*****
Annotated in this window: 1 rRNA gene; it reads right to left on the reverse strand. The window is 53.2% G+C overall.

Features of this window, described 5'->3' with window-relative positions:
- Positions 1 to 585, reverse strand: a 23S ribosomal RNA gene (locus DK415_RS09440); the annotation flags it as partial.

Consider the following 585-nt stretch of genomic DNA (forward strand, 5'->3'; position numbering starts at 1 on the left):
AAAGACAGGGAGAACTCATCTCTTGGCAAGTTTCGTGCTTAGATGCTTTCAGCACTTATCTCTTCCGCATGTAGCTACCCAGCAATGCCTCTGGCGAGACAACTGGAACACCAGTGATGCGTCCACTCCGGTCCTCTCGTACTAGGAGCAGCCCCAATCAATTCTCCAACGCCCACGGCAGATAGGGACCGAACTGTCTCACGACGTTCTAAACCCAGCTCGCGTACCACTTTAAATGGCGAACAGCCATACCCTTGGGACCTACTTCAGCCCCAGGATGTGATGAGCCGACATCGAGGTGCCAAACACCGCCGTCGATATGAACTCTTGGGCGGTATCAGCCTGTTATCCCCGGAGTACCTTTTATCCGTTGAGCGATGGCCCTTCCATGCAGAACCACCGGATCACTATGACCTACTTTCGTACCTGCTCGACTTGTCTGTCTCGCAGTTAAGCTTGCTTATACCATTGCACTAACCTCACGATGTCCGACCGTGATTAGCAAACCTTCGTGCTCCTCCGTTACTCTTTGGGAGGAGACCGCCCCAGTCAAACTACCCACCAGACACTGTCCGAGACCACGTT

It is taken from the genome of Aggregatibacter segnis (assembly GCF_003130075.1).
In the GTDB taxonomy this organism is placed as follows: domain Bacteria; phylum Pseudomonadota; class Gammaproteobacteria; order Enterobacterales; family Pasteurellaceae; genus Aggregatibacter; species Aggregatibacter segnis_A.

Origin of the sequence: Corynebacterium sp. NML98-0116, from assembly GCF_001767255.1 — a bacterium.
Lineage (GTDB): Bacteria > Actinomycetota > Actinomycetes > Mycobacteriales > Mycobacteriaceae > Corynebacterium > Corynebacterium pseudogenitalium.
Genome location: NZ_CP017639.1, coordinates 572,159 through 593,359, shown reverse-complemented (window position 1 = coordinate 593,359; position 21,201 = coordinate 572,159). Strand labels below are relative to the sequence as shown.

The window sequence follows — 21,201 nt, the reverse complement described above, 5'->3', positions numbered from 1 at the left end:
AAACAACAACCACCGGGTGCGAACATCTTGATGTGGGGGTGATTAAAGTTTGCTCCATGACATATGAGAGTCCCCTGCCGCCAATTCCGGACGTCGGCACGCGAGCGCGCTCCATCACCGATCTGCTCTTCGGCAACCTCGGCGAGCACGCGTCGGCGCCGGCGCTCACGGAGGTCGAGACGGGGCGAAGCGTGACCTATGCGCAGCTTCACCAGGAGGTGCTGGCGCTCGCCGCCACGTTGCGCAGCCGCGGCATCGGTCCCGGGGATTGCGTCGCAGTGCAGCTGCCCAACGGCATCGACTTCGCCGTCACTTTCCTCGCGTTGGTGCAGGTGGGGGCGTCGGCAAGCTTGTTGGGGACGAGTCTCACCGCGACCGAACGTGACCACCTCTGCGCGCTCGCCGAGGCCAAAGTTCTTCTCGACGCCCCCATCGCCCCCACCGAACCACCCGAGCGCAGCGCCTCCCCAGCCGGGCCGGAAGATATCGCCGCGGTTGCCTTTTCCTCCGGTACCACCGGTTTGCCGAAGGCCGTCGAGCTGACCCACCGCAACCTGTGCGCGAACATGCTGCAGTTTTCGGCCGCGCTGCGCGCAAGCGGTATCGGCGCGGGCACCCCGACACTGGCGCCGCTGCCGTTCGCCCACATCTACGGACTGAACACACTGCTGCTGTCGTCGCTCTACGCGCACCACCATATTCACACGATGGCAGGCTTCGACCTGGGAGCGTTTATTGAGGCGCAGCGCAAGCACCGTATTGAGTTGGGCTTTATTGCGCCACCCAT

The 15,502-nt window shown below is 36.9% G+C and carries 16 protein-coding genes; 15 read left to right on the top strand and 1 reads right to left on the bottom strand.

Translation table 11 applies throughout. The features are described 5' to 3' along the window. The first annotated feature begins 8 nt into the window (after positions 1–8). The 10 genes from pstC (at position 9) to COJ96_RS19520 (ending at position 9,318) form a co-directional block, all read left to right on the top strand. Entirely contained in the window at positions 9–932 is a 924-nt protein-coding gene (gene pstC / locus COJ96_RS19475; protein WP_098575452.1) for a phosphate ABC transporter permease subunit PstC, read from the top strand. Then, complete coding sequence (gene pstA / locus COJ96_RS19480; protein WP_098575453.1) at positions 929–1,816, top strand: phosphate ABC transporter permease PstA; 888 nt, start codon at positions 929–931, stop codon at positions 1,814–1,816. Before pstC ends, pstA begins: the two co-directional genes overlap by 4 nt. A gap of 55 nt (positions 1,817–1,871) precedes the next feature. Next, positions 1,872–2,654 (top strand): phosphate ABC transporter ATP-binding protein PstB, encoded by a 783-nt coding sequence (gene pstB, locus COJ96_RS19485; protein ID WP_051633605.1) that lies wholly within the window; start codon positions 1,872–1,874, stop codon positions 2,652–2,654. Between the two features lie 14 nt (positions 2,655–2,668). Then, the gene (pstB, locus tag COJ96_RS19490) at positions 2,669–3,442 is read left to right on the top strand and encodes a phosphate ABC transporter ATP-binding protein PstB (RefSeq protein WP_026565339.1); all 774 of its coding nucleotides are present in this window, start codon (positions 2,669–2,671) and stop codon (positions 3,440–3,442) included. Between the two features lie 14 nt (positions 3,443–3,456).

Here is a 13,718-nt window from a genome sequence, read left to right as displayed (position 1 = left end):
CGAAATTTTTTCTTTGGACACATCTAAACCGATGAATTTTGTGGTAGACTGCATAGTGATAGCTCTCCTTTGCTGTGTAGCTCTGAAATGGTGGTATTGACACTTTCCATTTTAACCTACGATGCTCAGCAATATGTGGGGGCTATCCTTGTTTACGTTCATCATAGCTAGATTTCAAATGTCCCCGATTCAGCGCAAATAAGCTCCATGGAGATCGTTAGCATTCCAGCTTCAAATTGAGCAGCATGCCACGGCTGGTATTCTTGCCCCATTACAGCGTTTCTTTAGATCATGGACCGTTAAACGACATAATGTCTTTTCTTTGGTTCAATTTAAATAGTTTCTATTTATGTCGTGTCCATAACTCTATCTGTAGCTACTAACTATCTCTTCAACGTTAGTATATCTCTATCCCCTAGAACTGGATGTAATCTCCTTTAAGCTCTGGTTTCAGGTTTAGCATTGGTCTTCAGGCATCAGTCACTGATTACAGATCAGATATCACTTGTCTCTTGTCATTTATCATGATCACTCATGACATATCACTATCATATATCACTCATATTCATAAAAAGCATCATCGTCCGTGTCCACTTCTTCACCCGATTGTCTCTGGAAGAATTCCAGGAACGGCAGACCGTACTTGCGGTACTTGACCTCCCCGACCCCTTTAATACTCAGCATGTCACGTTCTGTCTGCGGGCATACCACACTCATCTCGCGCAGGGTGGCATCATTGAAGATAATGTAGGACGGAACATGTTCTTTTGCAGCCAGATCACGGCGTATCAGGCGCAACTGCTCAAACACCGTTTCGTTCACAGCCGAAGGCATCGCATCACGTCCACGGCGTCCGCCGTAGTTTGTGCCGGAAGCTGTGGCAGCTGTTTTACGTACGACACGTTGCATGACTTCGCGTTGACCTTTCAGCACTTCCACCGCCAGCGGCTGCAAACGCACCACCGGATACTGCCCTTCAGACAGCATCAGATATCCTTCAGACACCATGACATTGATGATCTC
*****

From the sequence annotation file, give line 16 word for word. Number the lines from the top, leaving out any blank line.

CGAAATTTTTTCTTTGGACACATCTAAACCGATGAATTTTGTGGTAGACTGCATAGTGATAGCTCTCCTTTGCTGTGTAGCTCTGAAATGGTGGTATTGACACTTTCCATTTTAACCTACGATGCTCAGCAATATGTGGGGGCTATCCTTGTTTACGTTCATCATAGCTAGATTTCAAATGTCCCCGATTCAGCGCAAATAAGCTCCATGGAGATCGTTAGCATTCCAGCTTCAAATTGAGCAGCATGCCACGGCTGGTATTCTTGCCCCATTACAGCGTTTCTTTAGATCATGGACCGTTAAACGACATAATGTCTTTTCTTTGGTTCAATTTAAATAGTTTCTATTTATGTCGTGTCCATAACTCTATCTGTAGCTACTAACTATCTCTTCAACGTTAGTATATCTCTATCCCCTAGAACTGGATGTAATCTCCTTTAAGCTCTGGTTTCAGGTTTAGCATTGGTCTTCAGGCATCAGTCACTGATTACAGATCAGATATCACTTGTCTCTTGTCATTTATCATGATCACTCATGACATATCACTATCATATATCACTCATATTCATAAAAAGCATCATCGTCCGTGTCCACTTCTTCACCCGATTGTCTCTGGAAGAATTCCAGGAACGGCAGACCGTACTTGCGGTACTTGACCTCCCCGACCCCTTTAATACTCAGCATGTCACGTTCTGTCTGCGGGCATACCACACTCATCTCGCGCAGGGTGGCATCATTGAAGATAATGTAGGACGGAACATGTTCTTTTGCAGCCAGATCACGGCGTATCAGGCGCAACTGCTCAAACACCGTTTCGTTCACAGCCGAAGGCATCGCATCACGTCCACGGCGTCCGCCGTAGTTTGTGCCGGAAGCTGTGGCAGCTGTTTTACGTACGACACGTTGCATGACTTCGCGTTGACCTTTCAGCACTTCCACCGCCAGCGGCTGCAAACGCACCACCGGATACTGCCCTTCAGACAGCATCAGATATCCTTCAGACACCATGACATTGATGATCTC